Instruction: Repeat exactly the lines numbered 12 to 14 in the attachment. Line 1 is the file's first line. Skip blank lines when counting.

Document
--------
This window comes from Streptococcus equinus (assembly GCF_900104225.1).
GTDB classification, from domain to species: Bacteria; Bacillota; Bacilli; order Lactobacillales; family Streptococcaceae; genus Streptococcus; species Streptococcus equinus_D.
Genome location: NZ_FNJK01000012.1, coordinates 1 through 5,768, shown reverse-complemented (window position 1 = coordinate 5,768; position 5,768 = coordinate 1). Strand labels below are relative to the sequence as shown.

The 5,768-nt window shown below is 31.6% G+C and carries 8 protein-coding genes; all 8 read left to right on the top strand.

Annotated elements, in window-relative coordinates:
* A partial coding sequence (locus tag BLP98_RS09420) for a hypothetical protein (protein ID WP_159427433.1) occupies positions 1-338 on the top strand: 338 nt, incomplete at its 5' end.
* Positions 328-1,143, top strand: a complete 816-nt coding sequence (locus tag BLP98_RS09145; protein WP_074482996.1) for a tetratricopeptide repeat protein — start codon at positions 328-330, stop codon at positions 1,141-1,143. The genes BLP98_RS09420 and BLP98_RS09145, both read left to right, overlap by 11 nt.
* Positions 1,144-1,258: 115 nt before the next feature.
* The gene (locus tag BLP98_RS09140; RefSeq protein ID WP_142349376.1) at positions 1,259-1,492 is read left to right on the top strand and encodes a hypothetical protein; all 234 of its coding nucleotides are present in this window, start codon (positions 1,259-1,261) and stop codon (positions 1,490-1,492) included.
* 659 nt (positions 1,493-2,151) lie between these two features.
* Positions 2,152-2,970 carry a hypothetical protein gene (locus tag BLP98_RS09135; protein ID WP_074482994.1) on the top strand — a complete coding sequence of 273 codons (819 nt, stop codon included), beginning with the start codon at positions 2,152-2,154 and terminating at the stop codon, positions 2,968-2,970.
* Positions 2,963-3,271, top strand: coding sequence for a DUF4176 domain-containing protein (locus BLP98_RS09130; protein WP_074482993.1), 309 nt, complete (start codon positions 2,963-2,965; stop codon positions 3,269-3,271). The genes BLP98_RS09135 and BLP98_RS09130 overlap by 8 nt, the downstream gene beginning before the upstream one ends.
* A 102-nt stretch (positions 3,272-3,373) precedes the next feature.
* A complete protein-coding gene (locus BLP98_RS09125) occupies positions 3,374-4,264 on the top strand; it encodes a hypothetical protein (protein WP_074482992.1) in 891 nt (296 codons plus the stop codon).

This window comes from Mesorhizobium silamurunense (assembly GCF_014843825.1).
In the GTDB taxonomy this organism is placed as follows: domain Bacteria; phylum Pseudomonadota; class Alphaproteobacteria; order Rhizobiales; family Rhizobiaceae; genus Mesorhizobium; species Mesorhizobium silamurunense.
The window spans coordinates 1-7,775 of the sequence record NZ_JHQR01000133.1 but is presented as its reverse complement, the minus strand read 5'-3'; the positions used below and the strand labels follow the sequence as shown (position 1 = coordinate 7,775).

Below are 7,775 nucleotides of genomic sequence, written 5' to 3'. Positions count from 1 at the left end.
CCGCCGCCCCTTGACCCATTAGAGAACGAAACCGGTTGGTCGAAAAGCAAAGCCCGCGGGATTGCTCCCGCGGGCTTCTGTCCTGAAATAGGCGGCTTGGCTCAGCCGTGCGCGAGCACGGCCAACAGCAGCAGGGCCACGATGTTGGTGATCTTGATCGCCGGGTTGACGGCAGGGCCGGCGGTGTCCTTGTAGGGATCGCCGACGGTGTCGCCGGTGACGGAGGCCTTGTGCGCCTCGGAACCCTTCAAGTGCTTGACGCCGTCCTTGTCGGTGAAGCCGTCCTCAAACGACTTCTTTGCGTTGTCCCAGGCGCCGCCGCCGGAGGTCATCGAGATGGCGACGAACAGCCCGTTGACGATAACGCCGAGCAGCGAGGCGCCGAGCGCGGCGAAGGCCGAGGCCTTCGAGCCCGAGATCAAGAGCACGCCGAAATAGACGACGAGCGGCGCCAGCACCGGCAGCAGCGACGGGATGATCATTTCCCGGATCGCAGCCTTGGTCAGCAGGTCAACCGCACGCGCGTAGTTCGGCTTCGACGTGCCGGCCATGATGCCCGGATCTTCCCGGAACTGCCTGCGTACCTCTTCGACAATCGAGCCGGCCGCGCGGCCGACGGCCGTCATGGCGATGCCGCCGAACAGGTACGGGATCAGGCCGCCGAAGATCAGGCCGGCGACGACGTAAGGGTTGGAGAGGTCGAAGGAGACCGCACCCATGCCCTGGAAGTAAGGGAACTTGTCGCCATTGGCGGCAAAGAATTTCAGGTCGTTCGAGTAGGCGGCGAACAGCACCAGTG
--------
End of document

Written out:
* Positions 2,963-3,271, top strand: coding sequence for a DUF4176 domain-containing protein (locus BLP98_RS09130; protein WP_074482993.1), 309 nt, complete (start codon positions 2,963-2,965; stop codon positions 3,269-3,271). The genes BLP98_RS09135 and BLP98_RS09130 overlap by 8 nt, the downstream gene beginning before the upstream one ends.
* A 102-nt stretch (positions 3,272-3,373) precedes the next feature.
* A complete protein-coding gene (locus BLP98_RS09125) occupies positions 3,374-4,264 on the top strand; it encodes a hypothetical protein (protein WP_074482992.1) in 891 nt (296 codons plus the stop codon).